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Reason 4,126 Why the American Auto Industry is in Trouble… December 31, 2005, 12:25 pm

Posted by quintapalus in Industry.
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Like a lot of teenagers, when I was in high school I had to use the mom’s wheels whenever I went out. 236,000 miles later, she still has that car that will forever have a special place in my heart: the 1992 Honda Civic hatchback. That car was so good that when I upgraded my wheels in college from my $500 1983 Nissan Sentra, I ended up finding and buying a ’92 Civic hatchback. There’s a certain kind of special comfort in the knowledge that even though you are buying a used car with 65,000 miles on it, it may as well be new since you are going to get another 100K from it. With its manual transmission, that car was not only fuel efficient, but it was also quite zippy in the lower gears. I sold it when I moved to downtown Chicago after college, where cars can be more trouble than they are worth (trust me, after you get a few $50 or $75 parking tickets that double if you don’t pay them in a week, you will want to shoot yourself in the face; not to mention how banged up your car gets just from parking it on the street). Nothing makes me miss that car, however more than my current vehicle.

In 2004, Chevrolet introduced the Aveo, which was supposed to be their version of the Civic. I needed a car again since I was about to move a bit out from the center of the city and a co-worker of mine was good friends with a dealership owner. Although I would have preferred to stick with Honda or another Japanese brand, this guy only sold GM and Ford cars and the discount was enough to get my business. I went for the Aveo with its spacious interior, tight turning radius and solid mileage (26 city, 32 highway). So how did it turn out? Well, let’s just say that I wish I could have my ’92 Civic back. While the Aveo does have those first two attributes in spades, its build quality isn’t as high as I would hope for and its mileage downright stinks. I do get decent mileage on the highway, averaging about 30-32 mpg, but the city driving is a joke. There are some tanks where I only get 13 mpg. THIRTEEN!! This is not an SUV; this is a compact vehicle. And it isn’t my driving style either, as the tanks where I have purposefully driven conservative enough to make a 78 year old Asian granny look like a 16 year old in a Ferrari on crystal meth did not result in any substantial gain in efficiency (1 mpg more). The 2004 Aveo, with its 12 YEARS of technological advantage can’t hold a torch to my old Civic. That car, at approximately the same displacement and performance, got around 30 mpg in the city and over 45 mpg on the highway. So frustrating (and an extremely long winded lead up to the point of this entry) but it brings us to this story.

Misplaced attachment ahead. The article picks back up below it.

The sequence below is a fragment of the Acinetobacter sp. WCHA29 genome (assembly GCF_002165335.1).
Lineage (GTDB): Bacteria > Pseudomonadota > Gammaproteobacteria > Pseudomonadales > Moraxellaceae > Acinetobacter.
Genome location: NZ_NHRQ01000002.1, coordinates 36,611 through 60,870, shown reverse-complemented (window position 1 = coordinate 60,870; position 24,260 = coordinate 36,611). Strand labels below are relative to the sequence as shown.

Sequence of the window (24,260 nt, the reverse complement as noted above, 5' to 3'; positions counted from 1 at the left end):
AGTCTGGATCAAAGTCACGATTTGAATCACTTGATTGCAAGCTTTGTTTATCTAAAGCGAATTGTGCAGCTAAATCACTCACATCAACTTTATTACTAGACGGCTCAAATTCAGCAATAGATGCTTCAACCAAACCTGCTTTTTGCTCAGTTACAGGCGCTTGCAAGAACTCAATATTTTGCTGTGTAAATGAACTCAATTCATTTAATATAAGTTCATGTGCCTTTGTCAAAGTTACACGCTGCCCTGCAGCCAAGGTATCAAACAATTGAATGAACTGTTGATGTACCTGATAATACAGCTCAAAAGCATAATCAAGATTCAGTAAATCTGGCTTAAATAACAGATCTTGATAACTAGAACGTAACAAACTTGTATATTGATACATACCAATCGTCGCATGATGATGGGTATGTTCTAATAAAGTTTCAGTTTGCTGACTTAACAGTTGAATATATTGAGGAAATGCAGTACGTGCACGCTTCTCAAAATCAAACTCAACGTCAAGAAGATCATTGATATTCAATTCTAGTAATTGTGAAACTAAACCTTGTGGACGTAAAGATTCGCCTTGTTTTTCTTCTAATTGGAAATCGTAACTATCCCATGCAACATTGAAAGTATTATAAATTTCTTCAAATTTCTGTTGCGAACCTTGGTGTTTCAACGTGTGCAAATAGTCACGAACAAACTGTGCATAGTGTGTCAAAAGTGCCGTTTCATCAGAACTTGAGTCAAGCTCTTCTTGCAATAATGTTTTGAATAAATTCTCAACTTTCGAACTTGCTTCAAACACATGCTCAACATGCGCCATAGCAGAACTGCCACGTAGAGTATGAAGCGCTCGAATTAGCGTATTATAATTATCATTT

Honda, like other brands, tends to evolve its auto lines over time. I’m sure you can remember when the Accord was like any other smallish, cheap car out there. Nowadays the Accord is a solid mid-level car that you can easily spend over $30K acquiring. The Civic line is very similar, which means that Honda needs to bring out a new car to occupy that low rung on the ladder that the Civic used to occupy. Although it has been available for a few years already in Japan under the name Jazz, Honda is finally introducing this car to North America. It will be marketed as the Honda Fit. I found this review from 2002 on the Jazz and it contains enough to know that there is no answer or equivalent model from the Big Three US auto companies.

Here’s the most important part of the review:

As if that wasn’t enough, Honda has also come up with an entirely new chain-cam engine for the car. Called i-DSI, it uses two valves and two spark plugs per cylinder to provide a combination of low speed torque, performance and economy that no one else can match either. Just look at the figures: zero to sixty in 11.7 seconds, top speed 106 mph and a combined economy figure of 49.6mpg. Even the urban figure is nearly 41mpg and on a run nearly 60mpg is possible. Naturally enough, this gives the car a low CO2 output of 134g/km which will keep it in the lowest VED class of £100 pa for years to come, and also makes it a very sensible choice for company car drivers. On top of that, insurance is in a rock-bottom Group 3E. And, oh yes, the starter price is just £8,995 on the road with a three-year 80,000-mile warranty. For that sort of money, Ford hopes to get you into a 5-door Fiesta with a 1.3 litre engine that dates from the 1970s.

Emphasis mine, but that is really the main difference. Honda and Toyota understand that with modern technology, it doesn’t have to be a mileage versus power tradeoff. Granted, I am not talking about a 300HP Hemi here, but just comparing my current car to this new Honda, I can get more features and the same performance with triple the mileage. Oh yeah, the Honda is also cheaper with a longer warranty. You don’t exactly need to be able to discover the unified field theory to know what makes more sense here.

Labor costs, expensive and unsustainable defined benefit plans and spiraling health care costs are a huge reason why the American auto makers are in such trouble these days, but the rest of the reasons can be summed up in two words: bad product. When trends emerge, they are not only late to the party, but they showed up with poorly thought out and executed ideas. They are akin to Harry and Lloyd in the movie Dumb and Dumber showing up to the posh Aspen Nature Benefit wearing their brightly colored, ruffled shirt tuxes.

And don’t even get me started on the availability of Hybrid technology from US auto manufacturers because this entry is long enough and that story is even more depressing.

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